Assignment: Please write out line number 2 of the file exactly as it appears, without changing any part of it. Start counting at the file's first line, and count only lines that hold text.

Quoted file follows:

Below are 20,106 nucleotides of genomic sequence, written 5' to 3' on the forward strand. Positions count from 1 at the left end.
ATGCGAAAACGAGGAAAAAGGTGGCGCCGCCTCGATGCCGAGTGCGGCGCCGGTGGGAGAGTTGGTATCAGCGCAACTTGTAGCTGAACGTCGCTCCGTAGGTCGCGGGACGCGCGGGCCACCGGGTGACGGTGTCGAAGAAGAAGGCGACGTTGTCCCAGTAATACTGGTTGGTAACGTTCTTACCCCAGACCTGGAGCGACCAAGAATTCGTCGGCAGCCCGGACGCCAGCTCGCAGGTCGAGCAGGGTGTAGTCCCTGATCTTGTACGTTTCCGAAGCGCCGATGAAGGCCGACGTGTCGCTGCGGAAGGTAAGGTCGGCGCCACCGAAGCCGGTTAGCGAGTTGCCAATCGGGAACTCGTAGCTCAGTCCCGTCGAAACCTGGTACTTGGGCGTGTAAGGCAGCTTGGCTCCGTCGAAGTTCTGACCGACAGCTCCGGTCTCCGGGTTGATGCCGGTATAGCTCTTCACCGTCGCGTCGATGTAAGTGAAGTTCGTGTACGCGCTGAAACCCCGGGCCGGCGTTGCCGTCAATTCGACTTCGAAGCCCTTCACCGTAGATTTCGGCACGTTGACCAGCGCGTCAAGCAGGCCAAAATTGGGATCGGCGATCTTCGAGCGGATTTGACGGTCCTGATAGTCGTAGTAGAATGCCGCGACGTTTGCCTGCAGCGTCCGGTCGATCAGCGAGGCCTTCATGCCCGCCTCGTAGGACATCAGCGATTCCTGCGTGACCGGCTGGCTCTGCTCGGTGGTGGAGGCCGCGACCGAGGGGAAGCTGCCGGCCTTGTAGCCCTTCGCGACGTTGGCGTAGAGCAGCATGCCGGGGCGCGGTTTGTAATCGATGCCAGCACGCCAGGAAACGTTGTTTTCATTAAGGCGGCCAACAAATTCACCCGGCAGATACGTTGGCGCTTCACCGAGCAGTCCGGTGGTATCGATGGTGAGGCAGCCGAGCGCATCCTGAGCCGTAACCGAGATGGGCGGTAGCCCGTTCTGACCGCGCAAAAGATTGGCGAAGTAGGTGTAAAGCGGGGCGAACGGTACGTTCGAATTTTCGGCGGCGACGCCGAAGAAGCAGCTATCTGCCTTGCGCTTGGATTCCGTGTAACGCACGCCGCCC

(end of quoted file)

ATGCGAAAACGAGGAAAAAGGTGGCGCCGCCTCGATGCCGAGTGCGGCGCCGGTGGGAGAGTTGGTATCAGCGCAACTTGTAGCTGAACGTCGCTCCGTAGGTCGCGGGACGCGCGGGCCACCGGGTGACGGTGTCGAAGAAGAAGGCGACGTTGTCCCAGTAATACTGGTTGGTAACGTTCTTACCCCAGACCTGGAGCGACCAAGAATTCGTCGGCAGCCCGGACGCCAGCTCGCAGGTCGAGCAGGGTGTAGTCCCTGATCTTGTACGTTTCCGAAGCGCCGATGAAGGCCGACGTGTCGCTGCGGAAGGTAAGGTCGGCGCCACCGAAGCCGGTTAGCGAGTTGCCAATCGGGAACTCGTAGCTCAGTCCCGTCGAAACCTGGTACTTGGGCGTGTAAGGCAGCTTGGCTCCGTCGAAGTTCTGACCGACAGCTCCGGTCTCCGGGTTGATGCCGGTATAGCTCTTCACCGTCGCGTCGATGTAAGTGAAGTTCGTGTACGCGCTGAAACCCCGGGCCGGCGTTGCCGTCAATTCGACTTCGAAGCCCTTCACCGTAGATTTCGGCACGTTGACCAGCGCGTCAAGCAGGCCAAAATTGGGATCGGCGATCTTCGAGCGGATTTGACGGTCCTGATAGTCGTAGTAGAATGCCGCGACGTTTGCCTGCAGCGTCCGGTCGATCAGCGAGGCCTTCATGCCCGCCTCGTAGGACATCAGCGATTCCTGCGTGACCGGCTGGCTCTGCTCGGTGGTGGAGGCCGCGACCGAGGGGAAGCTGCCGGCCTTGTAGCCCTTCGCGACGTTGGCGTAGAGCAGCATGCCGGGGCGCGGTTTGTAATCGATGCCAGCACGCCAGGAAACGTTGTTTTCATTAAGGCGGCCAACAAATTCACCCGGCAGATACGTTGGCGCTTCACCGAGCAGTCCGGTGGTATCGATGGTGAGGCAGCCGAGCGCATCCTGAGCCGTAACCGAGATGGGCGGTAGCCCGTTCTGACCGCGCAAAAGATTGGCGAAGTAGGTGTAAAGCGGGGCGAACGGTACGTTCGAATTTTCGGCGGCGACGCCGAAGAAGCAGCTATCTGCCTTGCGCTTGGATTCCGTGTAACGCACGCCGCCC